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Author Topic: Considering donating embryos  (Read 3593 times)
buff
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« on: September 11, 2010, 09:00:18 PM »

We have completed our family and have some embies in storage.  We are wondering whether to donate them to another couple or thaw them.    Does anyone have any information about this? Undecided
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dadams
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« Reply #1 on: September 19, 2010, 11:00:03 PM »

Welcome to the forum buff.
Sorry for teh late reply - I have been overseas.
As for the practicalities of donating, the clinic whic stores them will be able to provide you with all of the information you require on that.
If you want some information on how other people in a similar situation feel about donating their embryos there is an excellent article written by an australian researcher which describes the emtional process that many go through in deciding whether to donate or to allow the embryos to expire.
It can be found here and can be accessed for free unlike many other scientific literature:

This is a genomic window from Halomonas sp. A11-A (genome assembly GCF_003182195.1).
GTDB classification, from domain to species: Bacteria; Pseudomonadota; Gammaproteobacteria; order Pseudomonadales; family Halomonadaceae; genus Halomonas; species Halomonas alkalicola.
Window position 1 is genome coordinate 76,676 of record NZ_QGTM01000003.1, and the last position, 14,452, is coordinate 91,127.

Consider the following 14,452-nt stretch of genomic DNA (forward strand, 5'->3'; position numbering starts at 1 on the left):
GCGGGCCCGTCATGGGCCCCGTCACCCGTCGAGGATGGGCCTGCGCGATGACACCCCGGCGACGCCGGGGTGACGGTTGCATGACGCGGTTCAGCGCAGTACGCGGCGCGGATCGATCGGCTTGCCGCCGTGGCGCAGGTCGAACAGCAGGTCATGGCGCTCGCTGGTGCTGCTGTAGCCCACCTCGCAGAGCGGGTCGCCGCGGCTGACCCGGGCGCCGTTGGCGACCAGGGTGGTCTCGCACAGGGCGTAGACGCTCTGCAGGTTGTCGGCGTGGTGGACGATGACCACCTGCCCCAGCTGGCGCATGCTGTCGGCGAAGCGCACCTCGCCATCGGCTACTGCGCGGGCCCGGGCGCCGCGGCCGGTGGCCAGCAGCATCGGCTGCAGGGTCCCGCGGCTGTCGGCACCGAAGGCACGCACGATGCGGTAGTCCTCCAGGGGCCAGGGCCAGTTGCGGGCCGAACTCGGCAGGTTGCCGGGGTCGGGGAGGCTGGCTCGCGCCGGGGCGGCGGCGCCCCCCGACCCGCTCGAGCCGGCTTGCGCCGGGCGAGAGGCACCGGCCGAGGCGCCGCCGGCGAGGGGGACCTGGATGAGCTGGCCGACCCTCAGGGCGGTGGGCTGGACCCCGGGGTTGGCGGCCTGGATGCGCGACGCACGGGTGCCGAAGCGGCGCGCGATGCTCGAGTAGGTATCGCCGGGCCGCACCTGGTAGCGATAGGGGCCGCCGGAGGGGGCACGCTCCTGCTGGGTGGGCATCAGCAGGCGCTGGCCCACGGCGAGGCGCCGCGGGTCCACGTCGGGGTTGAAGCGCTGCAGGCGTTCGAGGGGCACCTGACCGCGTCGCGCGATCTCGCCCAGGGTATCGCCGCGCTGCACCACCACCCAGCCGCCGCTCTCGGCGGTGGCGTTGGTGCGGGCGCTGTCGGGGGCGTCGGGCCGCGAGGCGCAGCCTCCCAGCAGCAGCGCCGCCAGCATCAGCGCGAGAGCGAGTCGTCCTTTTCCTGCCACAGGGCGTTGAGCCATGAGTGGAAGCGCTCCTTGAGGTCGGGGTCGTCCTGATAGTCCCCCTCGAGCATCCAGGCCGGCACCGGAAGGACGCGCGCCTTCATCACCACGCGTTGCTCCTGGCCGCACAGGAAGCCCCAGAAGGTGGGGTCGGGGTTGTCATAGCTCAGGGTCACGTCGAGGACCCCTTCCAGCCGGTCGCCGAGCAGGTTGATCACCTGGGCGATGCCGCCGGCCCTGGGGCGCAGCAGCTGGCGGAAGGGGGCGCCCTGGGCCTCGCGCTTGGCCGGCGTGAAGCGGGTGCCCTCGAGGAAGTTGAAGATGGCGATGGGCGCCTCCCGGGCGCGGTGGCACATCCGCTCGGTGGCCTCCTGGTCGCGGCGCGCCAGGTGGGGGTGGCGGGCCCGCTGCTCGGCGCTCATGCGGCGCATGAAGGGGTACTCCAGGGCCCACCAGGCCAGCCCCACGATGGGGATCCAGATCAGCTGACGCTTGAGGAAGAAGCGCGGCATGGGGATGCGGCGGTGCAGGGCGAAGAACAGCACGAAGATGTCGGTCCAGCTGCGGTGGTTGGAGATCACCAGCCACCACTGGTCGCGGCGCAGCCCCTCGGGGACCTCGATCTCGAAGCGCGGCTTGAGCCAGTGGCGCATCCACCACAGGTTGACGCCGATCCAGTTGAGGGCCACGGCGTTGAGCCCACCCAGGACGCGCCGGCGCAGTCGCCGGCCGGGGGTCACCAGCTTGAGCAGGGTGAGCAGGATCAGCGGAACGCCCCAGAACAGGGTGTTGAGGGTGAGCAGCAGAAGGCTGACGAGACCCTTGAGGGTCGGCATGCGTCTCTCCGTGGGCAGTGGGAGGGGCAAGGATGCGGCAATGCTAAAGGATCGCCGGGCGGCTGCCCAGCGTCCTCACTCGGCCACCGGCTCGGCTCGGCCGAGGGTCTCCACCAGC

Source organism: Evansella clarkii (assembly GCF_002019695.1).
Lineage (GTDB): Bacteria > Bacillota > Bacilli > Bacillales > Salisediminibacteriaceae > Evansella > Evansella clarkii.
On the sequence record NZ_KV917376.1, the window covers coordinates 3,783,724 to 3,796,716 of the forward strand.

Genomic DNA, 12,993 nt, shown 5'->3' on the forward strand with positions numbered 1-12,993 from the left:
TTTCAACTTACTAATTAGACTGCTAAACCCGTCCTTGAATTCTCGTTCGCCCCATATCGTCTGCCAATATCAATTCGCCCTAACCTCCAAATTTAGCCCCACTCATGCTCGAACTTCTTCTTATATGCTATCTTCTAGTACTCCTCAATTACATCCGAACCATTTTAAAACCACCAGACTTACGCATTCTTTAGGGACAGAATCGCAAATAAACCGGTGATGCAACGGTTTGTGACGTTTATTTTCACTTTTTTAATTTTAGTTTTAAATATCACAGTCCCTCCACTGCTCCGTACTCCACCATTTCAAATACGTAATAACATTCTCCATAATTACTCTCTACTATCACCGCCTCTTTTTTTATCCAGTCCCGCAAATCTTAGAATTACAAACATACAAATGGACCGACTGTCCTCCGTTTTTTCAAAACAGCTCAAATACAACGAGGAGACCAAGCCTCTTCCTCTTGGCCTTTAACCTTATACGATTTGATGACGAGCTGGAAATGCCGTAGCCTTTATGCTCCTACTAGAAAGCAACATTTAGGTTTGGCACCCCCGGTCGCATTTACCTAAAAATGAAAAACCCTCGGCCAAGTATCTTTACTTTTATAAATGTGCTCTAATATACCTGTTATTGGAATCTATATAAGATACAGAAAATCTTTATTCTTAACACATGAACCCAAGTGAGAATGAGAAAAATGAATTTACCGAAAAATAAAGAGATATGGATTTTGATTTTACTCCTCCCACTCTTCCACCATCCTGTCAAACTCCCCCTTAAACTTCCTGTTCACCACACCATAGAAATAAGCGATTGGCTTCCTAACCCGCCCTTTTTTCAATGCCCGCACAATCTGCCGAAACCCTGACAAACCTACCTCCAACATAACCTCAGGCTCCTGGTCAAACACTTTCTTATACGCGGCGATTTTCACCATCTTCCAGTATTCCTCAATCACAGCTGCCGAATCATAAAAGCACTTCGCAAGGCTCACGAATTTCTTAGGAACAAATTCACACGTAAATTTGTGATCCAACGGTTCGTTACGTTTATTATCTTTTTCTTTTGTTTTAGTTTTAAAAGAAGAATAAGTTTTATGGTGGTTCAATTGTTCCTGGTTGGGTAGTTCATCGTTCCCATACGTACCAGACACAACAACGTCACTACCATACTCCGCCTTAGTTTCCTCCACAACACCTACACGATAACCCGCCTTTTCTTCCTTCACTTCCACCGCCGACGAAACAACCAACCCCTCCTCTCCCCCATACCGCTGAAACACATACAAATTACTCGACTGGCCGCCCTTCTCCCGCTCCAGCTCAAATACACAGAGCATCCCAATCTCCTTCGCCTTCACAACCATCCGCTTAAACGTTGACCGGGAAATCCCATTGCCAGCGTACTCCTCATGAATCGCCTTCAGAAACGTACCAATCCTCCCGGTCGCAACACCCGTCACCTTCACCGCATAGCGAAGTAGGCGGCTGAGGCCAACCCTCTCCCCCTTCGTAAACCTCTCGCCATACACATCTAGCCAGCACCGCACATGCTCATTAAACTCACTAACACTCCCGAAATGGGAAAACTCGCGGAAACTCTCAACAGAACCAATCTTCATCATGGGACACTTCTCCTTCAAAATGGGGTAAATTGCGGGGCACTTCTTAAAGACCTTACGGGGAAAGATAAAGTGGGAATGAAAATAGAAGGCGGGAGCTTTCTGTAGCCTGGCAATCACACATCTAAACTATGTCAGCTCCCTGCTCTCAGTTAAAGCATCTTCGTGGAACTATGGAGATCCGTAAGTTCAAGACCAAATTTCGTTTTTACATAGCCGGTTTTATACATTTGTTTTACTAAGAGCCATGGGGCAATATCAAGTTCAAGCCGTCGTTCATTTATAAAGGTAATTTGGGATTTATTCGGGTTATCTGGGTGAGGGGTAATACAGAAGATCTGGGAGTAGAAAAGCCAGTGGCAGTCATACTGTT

http://humrep.oxfordjournals.org/content/22/6/1751.long

but here is the brief abstract for anybody interested:

Hum Reprod. 2007 Jun;22(6):1751-8. Epub 2007 Apr 7.
Decisions for the fate of frozen embryos: fresh insights into patients' thinking and their rationales for donating or discarding embryos.
de Lacey S.

Research Centre for Reproductive Health, Discipline of Obstetrics and Gynaecology, University of Adelaide, South Australia 5005, Australia.

Abstract
BACKGROUND: In the final decision for the disposition of unused IVF embryos patients must choose between options involving either donation or destruction, and this decision must be made in a context where there is tension about the status of embryos (i.e. whether viewed as potential children or as a base for further development) and whether embryo donation is adoption or tissue donation. This study explored the emotive experience of making a decision for either the destruction or donation of unused embryos.

METHODS: Thirty-three patients (9 women and 12 couples) who discarded embryos and 15 (7 women and 4 couples) who donated embryos were interviewed. Interview data were analysed with particular attention to elements of moral deliberation and use of analogy.

RESULTS: Adoption and tissue donation metaphors were both identified, and further, a metaphor of pregnancy termination was identified and found to be highly influential in the decision to donate embryos. Contrary to the majority of current evidence, this study found that participants who discarded embryos emphasized the adoption metaphor while embryo donors emphasized the metaphor of pregnancy termination. For each group the decision was driven by awareness of the option they did not want.

CONCLUSIONS: The pregnancy termination metaphor emerged as morally relevant and this holds implications for defining and discussing embryo discard in counselling and consent processes.
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